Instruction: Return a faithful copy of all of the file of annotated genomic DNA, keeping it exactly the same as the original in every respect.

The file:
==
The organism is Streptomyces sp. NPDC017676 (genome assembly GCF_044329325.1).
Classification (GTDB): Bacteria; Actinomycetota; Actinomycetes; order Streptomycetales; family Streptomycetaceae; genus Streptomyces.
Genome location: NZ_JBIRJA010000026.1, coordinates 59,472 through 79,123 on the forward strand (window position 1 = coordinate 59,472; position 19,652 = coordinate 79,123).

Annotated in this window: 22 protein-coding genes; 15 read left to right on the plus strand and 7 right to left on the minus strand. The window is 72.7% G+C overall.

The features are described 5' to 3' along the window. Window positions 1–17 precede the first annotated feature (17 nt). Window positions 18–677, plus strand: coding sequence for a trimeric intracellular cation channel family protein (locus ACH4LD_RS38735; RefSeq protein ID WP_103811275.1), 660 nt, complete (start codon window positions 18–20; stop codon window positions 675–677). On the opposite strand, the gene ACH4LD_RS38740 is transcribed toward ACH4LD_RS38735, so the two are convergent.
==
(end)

The organism is Streptomyces sp. NPDC017676 (genome assembly GCF_044329325.1).
Classification (GTDB): Bacteria; Actinomycetota; Actinomycetes; order Streptomycetales; family Streptomycetaceae; genus Streptomyces.
Genome location: NZ_JBIRJA010000026.1, coordinates 59,472 through 79,123 on the forward strand (window position 1 = coordinate 59,472; position 19,652 = coordinate 79,123).

Annotated in this window: 22 protein-coding genes; 15 read left to right on the plus strand and 7 right to left on the minus strand. The window is 72.7% G+C overall.

The features are described 5' to 3' along the window. Window positions 1–17 precede the first annotated feature (17 nt). Window positions 18–677, plus strand: coding sequence for a trimeric intracellular cation channel family protein (locus ACH4LD_RS38735; RefSeq protein ID WP_103811275.1), 660 nt, complete (start codon window positions 18–20; stop codon window positions 675–677). On the opposite strand, the gene ACH4LD_RS38740 is transcribed toward ACH4LD_RS38735, so the two are convergent.